Hi! First of all many congratulations for this project, really well done and also clearly explained. I'm trying to build a similar setup and I bought an x-ray tube (model: HBJ11) on Alibaba, it is a 70kv 0.4mm focal spot tube, similar to yours. However I'm struggling to understand how to properly wire it.  :-\ I saw that you connect a 47kohm resistor between the grid of the tube (black wire) and one of the two filament wires (blue wire). However if I look at my tube, it seems like the grid and one of the filament legs are already connected with a wire inside the tube (see attached picture). Do you think that I should wire anyway my tube the same as yours?
I checked the specs sheet and it only says to "observe the connection diagram and the grid resistor value", but it doesn't say anything else about this resistor  ??? Sorry about the long question and thank you in advance.  :D


Offline paulj

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Re: My X-Ray Machine
« Reply #16 on: March 27, 2021, 11:37:59 AM »
Hello, for amateur radiography, take the two terminals of the filament (by testing the resistance) and connect one to the ground of your high voltage power supply.

don't forget that even limited in power, radiation is very dangerous.

My 40kv tube produces 13 Sv / h
« Last Edit: March 27, 2021, 11:40:09 AM by paulj »

Offline Davide

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Re: My X-Ray Machine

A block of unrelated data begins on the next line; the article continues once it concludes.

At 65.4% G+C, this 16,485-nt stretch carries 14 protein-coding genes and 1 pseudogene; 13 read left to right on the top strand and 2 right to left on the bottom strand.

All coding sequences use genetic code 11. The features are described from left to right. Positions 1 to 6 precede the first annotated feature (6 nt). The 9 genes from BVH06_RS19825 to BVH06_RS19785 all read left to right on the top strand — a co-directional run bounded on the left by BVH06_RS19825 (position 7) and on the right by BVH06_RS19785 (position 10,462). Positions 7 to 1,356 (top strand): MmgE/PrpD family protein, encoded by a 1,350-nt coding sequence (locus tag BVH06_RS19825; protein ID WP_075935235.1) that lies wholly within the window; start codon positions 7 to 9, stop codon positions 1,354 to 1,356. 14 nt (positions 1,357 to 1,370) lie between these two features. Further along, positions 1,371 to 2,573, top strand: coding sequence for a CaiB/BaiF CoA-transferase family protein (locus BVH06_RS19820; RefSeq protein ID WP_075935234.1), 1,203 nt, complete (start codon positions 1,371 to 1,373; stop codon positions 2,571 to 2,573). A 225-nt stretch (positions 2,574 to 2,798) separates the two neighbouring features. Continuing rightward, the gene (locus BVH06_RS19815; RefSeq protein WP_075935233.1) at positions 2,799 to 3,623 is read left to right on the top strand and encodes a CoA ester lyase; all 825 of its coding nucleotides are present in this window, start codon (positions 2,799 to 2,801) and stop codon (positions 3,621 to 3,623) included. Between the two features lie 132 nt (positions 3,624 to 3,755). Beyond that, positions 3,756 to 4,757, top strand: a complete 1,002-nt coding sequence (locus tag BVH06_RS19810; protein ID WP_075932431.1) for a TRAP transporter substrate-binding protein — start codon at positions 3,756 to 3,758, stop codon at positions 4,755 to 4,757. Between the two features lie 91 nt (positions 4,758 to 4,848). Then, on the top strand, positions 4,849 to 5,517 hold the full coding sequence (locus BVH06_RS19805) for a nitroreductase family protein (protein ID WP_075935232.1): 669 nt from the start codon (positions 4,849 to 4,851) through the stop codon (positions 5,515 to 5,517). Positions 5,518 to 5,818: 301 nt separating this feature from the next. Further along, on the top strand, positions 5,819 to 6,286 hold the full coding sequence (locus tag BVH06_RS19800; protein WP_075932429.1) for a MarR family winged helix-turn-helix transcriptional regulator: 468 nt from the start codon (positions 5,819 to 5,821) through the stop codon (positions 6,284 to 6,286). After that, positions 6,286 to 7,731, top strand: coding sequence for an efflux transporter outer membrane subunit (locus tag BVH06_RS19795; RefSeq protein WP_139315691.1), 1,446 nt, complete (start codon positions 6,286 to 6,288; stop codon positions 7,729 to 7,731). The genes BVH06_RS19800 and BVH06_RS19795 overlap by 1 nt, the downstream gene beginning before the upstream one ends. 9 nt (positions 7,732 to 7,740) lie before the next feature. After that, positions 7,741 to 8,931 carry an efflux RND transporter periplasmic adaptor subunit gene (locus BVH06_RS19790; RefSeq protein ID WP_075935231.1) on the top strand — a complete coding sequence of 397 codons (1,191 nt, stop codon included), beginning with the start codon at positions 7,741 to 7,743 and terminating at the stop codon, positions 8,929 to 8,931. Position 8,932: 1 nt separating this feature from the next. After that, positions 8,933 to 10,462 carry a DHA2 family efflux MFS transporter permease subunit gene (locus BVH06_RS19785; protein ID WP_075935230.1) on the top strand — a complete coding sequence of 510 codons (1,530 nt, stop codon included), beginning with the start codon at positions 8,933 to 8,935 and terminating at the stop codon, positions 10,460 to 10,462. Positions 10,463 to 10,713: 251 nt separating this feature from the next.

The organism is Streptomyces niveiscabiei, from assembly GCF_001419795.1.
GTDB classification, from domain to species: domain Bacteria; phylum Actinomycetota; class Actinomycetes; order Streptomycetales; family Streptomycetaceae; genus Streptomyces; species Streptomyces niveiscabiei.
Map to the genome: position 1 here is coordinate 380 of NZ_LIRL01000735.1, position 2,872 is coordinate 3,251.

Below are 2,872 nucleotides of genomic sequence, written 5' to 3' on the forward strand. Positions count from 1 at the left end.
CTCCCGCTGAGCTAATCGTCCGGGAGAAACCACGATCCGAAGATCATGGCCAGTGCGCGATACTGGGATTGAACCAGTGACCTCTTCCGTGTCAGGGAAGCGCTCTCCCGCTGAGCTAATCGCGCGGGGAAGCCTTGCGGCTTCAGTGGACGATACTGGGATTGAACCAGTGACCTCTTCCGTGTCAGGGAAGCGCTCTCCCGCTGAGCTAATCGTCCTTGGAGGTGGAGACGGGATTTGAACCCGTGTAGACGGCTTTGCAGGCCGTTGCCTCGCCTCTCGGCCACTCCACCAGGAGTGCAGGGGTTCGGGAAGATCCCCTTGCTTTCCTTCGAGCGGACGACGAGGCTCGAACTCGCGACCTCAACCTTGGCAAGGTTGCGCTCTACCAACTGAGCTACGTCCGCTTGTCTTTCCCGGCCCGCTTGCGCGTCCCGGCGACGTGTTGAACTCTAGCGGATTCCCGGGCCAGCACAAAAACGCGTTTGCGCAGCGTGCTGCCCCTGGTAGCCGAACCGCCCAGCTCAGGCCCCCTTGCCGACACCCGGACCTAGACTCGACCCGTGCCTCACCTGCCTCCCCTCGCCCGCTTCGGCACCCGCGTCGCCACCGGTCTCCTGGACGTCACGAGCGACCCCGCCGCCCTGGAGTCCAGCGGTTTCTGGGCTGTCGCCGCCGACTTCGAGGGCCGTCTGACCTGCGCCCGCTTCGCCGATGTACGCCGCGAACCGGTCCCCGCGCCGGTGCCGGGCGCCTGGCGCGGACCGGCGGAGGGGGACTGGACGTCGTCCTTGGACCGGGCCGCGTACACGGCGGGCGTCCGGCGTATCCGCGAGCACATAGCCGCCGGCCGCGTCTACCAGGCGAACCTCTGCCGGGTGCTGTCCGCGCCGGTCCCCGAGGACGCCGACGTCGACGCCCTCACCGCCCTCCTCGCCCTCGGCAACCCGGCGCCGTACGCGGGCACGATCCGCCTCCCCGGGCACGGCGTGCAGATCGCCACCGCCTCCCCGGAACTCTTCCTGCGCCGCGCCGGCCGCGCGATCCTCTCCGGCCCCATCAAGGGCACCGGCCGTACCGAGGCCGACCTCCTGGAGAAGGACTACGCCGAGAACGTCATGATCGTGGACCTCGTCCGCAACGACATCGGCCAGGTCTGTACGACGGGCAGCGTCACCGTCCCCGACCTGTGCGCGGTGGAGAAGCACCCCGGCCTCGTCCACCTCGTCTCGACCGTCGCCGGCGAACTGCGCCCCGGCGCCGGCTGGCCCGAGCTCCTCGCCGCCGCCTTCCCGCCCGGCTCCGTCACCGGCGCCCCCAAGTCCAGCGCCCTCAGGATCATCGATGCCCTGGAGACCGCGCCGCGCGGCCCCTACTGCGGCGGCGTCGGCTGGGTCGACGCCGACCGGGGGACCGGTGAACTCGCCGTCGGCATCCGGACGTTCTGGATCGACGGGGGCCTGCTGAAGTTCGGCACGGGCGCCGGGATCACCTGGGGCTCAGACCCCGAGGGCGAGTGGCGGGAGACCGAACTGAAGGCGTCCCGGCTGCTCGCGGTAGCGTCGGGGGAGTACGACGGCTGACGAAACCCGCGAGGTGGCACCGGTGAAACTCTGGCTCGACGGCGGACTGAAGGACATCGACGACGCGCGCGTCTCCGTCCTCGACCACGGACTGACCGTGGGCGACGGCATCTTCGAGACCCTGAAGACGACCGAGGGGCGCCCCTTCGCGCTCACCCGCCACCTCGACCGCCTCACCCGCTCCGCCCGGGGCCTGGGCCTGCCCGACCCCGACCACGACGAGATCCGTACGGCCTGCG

« Reply #17 on: April 03, 2021, 10:55:32 AM »
Hello, for amateur radiography, take the two terminals of the filament (by testing the resistance) and connect one to the ground of your high voltage power supply.

don't forget that even limited in power, radiation is very dangerous.

My 40kv tube produces 13 Sv / h

Hi! Thank you for your answer  :D I only have one concern about this: if I connect it this way, can I power the filament directly with a DC-DC step down converter (current limited) or will this connection damage the DC-DC converter? I'm asking this because in this way the ground of HV part of the circuit will be directly connected with the DC-DC converter.

Yes I'm aware of the danger involved with radiation, I have many lead panels that I will use as shelding, and a Geiger counter to measure radiation. Thanks for your advice  :)

High Voltage Forum

Re: My X-Ray Machine
« Reply #17 on: April 03, 2021, 10:55:32 AM »

 


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July 16, 2021, 11:01:43 PM
post Re: DRSSTC design advise / Primary peak current calculation
[Dual Resonant Solid State Tesla coils (DRSSTC)]
Martin
July 16, 2021, 09:55:50 AM
post Re: Skm flyback destroyer 🤗
[Transformer (Ferrite Core)]
Patrick
July 16, 2021, 09:54:50 AM